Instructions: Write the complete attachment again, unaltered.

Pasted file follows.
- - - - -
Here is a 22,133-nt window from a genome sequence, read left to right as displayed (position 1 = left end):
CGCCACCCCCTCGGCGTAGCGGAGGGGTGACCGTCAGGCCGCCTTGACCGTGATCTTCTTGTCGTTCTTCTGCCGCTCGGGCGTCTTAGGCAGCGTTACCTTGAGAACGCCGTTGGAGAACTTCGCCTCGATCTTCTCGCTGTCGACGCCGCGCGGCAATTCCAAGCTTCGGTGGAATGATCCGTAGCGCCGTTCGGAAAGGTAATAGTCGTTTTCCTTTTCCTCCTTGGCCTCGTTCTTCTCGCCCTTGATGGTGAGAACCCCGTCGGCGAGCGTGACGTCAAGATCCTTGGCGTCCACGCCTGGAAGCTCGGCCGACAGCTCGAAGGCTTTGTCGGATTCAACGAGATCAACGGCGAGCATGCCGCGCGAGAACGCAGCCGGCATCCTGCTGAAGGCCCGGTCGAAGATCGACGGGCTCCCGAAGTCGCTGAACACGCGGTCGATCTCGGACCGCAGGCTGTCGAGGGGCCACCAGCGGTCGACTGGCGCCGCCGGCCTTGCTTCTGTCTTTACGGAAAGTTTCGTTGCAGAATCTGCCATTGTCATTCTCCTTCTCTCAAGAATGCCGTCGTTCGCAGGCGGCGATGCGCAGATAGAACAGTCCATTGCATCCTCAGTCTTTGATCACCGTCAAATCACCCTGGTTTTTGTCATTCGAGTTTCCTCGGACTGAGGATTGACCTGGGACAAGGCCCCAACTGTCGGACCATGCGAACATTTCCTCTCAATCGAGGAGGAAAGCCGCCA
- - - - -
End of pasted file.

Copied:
Here is a 22,133-nt window from a genome sequence, read left to right as displayed (position 1 = left end):
CGCCACCCCCTCGGCGTAGCGGAGGGGTGACCGTCAGGCCGCCTTGACCGTGATCTTCTTGTCGTTCTTCTGCCGCTCGGGCGTCTTAGGCAGCGTTACCTTGAGAACGCCGTTGGAGAACTTCGCCTCGATCTTCTCGCTGTCGACGCCGCGCGGCAATTCCAAGCTTCGGTGGAATGATCCGTAGCGCCGTTCGGAAAGGTAATAGTCGTTTTCCTTTTCCTCCTTGGCCTCGTTCTTCTCGCCCTTGATGGTGAGAACCCCGTCGGCGAGCGTGACGTCAAGATCCTTGGCGTCCACGCCTGGAAGCTCGGCCGACAGCTCGAAGGCTTTGTCGGATTCAACGAGATCAACGGCGAGCATGCCGCGCGAGAACGCAGCCGGCATCCTGCTGAAGGCCCGGTCGAAGATCGACGGGCTCCCGAAGTCGCTGAACACGCGGTCGATCTCGGACCGCAGGCTGTCGAGGGGCCACCAGCGGTCGACTGGCGCCGCCGGCCTTGCTTCTGTCTTTACGGAAAGTTTCGTTGCAGAATCTGCCATTGTCATTCTCCTTCTCTCAAGAATGCCGTCGTTCGCAGGCGGCGATGCGCAGATAGAACAGTCCATTGCATCCTCAGTCTTTGATCACCGTCAAATCACCCTGGTTTTTGTCATTCGAGTTTCCTCGGACTGAGGATTGACCTGGGACAAGGCCCCAACTGTCGGACCATGCGAACATTTCCTCTCAATCGAGGAGGAAAGCCGCCA